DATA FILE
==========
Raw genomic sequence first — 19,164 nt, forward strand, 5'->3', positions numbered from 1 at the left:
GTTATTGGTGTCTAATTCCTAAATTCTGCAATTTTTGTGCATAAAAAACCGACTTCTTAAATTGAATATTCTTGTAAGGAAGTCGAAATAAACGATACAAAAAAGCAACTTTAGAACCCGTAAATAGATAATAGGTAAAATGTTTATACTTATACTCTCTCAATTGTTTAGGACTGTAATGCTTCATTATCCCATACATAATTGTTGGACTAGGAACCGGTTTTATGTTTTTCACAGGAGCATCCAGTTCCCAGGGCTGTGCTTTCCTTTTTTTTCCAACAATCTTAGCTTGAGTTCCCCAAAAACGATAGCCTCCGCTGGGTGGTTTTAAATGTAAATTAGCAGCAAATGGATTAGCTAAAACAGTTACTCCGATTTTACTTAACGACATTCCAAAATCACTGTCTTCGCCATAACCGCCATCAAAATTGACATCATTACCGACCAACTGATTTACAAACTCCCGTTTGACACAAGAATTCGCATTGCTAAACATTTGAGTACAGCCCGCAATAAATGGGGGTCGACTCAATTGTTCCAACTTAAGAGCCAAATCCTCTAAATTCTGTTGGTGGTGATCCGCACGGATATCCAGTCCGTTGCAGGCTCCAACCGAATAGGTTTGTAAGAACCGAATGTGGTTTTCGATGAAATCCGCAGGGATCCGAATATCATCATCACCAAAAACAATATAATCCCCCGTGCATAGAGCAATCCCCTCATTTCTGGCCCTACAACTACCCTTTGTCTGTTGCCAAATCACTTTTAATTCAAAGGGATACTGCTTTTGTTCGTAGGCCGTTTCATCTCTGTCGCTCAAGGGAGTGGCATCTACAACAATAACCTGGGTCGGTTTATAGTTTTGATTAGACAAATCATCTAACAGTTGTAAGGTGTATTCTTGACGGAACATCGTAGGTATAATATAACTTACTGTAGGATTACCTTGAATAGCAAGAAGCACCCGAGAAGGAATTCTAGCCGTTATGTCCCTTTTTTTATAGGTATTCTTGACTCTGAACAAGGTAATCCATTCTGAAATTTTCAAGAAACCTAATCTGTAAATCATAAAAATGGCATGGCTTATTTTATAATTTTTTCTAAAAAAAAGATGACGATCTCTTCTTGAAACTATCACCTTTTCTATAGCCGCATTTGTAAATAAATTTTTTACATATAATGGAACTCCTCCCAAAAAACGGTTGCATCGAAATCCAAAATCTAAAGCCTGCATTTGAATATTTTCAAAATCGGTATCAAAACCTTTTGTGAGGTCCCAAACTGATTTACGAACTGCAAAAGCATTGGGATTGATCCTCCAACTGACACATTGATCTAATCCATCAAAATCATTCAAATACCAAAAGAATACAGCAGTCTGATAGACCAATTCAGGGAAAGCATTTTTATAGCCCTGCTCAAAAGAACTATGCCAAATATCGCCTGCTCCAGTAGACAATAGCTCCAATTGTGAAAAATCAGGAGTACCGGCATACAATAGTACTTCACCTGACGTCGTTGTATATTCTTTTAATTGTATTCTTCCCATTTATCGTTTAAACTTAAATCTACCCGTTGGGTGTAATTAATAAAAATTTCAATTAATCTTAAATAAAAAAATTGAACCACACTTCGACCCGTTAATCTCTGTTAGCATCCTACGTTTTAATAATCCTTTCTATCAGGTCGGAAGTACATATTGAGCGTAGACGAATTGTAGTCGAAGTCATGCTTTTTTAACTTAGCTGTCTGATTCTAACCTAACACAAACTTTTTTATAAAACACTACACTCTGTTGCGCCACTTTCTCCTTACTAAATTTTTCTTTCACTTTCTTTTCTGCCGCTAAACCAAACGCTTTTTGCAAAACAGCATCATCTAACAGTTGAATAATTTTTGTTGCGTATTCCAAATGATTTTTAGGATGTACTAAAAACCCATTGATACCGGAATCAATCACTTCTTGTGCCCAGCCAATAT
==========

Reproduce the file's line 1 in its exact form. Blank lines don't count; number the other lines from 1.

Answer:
Raw genomic sequence first — 19,164 nt, forward strand, 5'->3', positions numbered from 1 at the left: